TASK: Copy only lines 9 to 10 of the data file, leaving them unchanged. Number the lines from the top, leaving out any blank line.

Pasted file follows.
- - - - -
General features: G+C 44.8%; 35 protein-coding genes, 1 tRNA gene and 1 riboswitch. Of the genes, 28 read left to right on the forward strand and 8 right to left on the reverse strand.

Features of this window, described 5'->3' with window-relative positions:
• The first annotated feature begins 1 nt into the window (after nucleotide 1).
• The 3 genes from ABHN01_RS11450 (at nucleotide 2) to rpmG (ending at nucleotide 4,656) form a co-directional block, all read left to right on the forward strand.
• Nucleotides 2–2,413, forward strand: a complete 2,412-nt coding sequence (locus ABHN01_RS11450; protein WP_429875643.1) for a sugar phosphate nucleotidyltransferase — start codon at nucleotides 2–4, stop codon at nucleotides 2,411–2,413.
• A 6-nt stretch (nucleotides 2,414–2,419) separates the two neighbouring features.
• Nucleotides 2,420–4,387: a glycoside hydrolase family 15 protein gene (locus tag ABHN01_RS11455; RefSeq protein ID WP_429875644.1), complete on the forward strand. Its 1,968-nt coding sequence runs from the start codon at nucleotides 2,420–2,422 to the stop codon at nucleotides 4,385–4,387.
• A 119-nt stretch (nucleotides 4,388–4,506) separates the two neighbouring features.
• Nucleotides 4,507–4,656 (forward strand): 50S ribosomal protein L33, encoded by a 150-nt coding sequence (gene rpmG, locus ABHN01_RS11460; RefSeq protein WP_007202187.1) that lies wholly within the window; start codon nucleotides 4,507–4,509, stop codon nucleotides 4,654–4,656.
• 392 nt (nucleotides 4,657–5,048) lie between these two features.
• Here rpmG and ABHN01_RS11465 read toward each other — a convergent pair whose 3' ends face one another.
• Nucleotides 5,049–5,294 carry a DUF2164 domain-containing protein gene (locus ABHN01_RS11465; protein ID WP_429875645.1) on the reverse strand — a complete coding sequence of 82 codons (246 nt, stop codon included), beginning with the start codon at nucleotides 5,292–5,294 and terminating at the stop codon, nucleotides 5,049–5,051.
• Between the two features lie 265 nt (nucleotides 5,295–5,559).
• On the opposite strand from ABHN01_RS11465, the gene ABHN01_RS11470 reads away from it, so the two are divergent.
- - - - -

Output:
• Nucleotides 4,507–4,656 (forward strand): 50S ribosomal protein L33, encoded by a 150-nt coding sequence (gene rpmG, locus ABHN01_RS11460; RefSeq protein WP_007202187.1) that lies wholly within the window; start codon nucleotides 4,507–4,509, stop codon nucleotides 4,654–4,656.
• 392 nt (nucleotides 4,657–5,048) lie between these two features.